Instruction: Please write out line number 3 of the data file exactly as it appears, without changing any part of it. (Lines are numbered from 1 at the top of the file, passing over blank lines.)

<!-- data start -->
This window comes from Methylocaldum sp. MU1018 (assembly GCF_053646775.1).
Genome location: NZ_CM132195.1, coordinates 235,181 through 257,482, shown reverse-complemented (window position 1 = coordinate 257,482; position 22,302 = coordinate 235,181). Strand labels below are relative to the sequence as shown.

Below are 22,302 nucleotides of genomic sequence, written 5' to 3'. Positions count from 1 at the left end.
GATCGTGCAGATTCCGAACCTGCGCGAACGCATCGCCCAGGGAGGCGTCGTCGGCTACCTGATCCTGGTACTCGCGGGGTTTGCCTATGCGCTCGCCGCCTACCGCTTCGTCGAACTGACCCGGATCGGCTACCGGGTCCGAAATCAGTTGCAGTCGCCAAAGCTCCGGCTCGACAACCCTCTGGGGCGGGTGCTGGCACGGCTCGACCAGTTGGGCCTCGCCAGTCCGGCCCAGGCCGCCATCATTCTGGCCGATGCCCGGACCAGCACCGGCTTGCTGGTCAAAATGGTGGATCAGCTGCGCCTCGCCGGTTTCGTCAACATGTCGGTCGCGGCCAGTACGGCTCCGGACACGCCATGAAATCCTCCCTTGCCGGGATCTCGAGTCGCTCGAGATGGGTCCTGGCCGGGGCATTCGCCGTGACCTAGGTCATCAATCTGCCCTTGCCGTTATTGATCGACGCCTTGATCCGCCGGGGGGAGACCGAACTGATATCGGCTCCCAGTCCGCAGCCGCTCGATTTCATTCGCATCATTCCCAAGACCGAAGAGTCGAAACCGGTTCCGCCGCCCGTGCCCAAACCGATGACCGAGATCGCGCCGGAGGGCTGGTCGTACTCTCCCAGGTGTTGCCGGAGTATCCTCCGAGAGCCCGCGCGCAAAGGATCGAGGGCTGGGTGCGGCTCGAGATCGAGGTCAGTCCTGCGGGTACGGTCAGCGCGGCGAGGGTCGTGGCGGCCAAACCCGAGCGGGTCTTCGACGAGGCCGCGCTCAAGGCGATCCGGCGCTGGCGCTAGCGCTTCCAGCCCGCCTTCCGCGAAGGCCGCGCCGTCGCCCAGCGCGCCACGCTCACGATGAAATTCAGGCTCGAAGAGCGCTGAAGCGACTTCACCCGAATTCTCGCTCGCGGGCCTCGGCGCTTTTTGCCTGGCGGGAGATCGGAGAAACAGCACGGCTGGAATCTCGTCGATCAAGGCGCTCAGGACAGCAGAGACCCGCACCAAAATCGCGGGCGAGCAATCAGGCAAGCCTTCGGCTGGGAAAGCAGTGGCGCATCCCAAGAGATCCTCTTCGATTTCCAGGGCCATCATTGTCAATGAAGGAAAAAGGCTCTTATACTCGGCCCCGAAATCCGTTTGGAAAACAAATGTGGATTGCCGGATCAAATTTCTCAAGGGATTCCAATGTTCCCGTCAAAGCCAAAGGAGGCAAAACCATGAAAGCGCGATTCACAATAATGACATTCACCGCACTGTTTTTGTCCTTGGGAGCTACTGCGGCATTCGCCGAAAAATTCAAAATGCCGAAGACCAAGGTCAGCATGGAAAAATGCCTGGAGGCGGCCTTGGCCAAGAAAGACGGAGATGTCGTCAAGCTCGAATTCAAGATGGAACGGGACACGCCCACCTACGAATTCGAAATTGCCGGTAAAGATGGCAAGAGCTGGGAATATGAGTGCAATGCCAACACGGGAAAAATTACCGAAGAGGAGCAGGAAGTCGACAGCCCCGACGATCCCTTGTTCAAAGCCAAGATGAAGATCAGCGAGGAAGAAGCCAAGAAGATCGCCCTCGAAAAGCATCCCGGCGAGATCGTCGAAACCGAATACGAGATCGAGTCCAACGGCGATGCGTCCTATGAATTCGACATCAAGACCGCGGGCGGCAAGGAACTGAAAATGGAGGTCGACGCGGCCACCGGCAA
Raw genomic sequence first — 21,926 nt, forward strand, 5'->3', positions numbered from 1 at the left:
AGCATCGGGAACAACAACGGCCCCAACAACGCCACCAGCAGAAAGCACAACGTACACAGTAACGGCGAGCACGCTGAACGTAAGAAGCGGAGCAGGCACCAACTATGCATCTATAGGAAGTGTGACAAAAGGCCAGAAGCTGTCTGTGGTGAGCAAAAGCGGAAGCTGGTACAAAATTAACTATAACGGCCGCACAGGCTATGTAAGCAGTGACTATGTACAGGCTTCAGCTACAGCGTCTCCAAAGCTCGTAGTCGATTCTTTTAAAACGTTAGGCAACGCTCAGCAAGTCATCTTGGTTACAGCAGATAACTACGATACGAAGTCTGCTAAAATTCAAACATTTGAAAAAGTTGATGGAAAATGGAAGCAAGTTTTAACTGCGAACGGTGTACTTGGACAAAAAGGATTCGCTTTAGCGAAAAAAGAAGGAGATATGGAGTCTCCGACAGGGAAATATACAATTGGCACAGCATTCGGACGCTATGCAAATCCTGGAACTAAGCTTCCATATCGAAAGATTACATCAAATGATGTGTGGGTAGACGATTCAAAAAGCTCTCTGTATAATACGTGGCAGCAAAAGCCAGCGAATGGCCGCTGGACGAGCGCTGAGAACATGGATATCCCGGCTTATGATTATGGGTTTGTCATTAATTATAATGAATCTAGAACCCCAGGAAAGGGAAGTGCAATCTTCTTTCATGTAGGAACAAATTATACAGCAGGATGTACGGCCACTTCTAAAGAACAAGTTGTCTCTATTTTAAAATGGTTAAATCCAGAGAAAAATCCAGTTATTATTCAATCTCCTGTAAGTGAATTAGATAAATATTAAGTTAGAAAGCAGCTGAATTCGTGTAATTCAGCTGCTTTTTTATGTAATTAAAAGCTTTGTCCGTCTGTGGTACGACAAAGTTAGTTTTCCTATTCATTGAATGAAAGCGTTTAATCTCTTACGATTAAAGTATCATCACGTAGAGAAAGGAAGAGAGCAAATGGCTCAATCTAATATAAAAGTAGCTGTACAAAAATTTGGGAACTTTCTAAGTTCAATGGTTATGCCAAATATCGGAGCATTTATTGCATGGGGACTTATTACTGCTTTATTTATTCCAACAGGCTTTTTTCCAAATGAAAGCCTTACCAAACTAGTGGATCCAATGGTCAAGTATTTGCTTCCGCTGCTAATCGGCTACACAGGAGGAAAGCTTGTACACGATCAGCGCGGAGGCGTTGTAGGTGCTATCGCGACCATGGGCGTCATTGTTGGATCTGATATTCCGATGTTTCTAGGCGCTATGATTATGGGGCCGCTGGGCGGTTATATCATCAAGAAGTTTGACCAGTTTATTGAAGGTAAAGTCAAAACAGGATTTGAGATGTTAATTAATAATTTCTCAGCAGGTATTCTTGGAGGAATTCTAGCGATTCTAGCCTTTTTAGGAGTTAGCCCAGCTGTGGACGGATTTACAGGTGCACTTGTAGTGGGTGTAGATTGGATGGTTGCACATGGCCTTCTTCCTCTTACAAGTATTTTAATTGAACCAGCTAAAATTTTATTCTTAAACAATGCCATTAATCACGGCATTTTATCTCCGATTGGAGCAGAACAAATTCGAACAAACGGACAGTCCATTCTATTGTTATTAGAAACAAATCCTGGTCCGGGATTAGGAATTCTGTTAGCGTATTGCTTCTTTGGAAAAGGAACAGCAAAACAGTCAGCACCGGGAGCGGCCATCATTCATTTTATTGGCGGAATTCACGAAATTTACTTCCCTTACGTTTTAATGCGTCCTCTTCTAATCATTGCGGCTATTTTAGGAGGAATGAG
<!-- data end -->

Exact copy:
Below are 22,302 nucleotides of genomic sequence, written 5' to 3'. Positions count from 1 at the left end.